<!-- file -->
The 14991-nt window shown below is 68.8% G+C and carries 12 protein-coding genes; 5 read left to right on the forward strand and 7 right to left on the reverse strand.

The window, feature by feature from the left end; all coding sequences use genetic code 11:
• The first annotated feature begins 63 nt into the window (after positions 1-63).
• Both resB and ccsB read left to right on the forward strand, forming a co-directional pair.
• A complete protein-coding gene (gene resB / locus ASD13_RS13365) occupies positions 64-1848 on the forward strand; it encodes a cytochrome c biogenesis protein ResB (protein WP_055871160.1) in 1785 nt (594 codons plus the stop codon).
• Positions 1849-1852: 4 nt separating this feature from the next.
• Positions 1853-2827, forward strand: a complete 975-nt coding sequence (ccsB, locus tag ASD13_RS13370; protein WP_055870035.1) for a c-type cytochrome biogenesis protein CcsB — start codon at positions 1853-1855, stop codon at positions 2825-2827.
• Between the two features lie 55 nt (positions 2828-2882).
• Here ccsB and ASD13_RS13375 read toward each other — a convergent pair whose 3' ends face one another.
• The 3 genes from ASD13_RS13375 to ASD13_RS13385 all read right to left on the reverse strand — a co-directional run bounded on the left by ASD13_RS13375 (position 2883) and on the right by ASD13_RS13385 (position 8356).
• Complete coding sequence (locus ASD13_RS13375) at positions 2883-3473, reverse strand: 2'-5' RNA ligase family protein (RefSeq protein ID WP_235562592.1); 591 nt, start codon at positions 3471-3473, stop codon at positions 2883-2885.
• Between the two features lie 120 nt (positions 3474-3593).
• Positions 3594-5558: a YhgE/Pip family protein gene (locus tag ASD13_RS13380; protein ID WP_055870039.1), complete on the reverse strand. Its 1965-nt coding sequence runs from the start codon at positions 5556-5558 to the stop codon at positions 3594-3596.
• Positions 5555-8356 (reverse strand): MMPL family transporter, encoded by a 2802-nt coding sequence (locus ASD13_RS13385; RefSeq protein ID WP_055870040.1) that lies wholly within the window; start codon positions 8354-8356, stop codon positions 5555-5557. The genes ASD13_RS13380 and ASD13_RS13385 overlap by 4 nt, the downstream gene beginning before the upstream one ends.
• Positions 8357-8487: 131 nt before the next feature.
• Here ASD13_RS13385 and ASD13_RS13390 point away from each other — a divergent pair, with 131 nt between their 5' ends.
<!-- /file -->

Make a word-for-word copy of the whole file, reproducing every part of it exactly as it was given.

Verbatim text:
The 14991-nt window shown below is 68.8% G+C and carries 12 protein-coding genes; 5 read left to right on the forward strand and 7 right to left on the reverse strand.

The window, feature by feature from the left end; all coding sequences use genetic code 11:
• The first annotated feature begins 63 nt into the window (after positions 1-63).
• Both resB and ccsB read left to right on the forward strand, forming a co-directional pair.
• A complete protein-coding gene (gene resB / locus ASD13_RS13365) occupies positions 64-1848 on the forward strand; it encodes a cytochrome c biogenesis protein ResB (protein WP_055871160.1) in 1785 nt (594 codons plus the stop codon).
• Positions 1849-1852: 4 nt separating this feature from the next.
• Positions 1853-2827, forward strand: a complete 975-nt coding sequence (ccsB, locus tag ASD13_RS13370; protein WP_055870035.1) for a c-type cytochrome biogenesis protein CcsB — start codon at positions 1853-1855, stop codon at positions 2825-2827.
• Between the two features lie 55 nt (positions 2828-2882).
• Here ccsB and ASD13_RS13375 read toward each other — a convergent pair whose 3' ends face one another.
• The 3 genes from ASD13_RS13375 to ASD13_RS13385 all read right to left on the reverse strand — a co-directional run bounded on the left by ASD13_RS13375 (position 2883) and on the right by ASD13_RS13385 (position 8356).
• Complete coding sequence (locus ASD13_RS13375) at positions 2883-3473, reverse strand: 2'-5' RNA ligase family protein (RefSeq protein ID WP_235562592.1); 591 nt, start codon at positions 3471-3473, stop codon at positions 2883-2885.
• Between the two features lie 120 nt (positions 3474-3593).
• Positions 3594-5558: a YhgE/Pip family protein gene (locus tag ASD13_RS13380; protein ID WP_055870039.1), complete on the reverse strand. Its 1965-nt coding sequence runs from the start codon at positions 5556-5558 to the stop codon at positions 3594-3596.
• Positions 5555-8356 (reverse strand): MMPL family transporter, encoded by a 2802-nt coding sequence (locus ASD13_RS13385; RefSeq protein ID WP_055870040.1) that lies wholly within the window; start codon positions 8354-8356, stop codon positions 5555-5557. The genes ASD13_RS13380 and ASD13_RS13385 overlap by 4 nt, the downstream gene beginning before the upstream one ends.
• Positions 8357-8487: 131 nt before the next feature.
• Here ASD13_RS13385 and ASD13_RS13390 point away from each other — a divergent pair, with 131 nt between their 5' ends.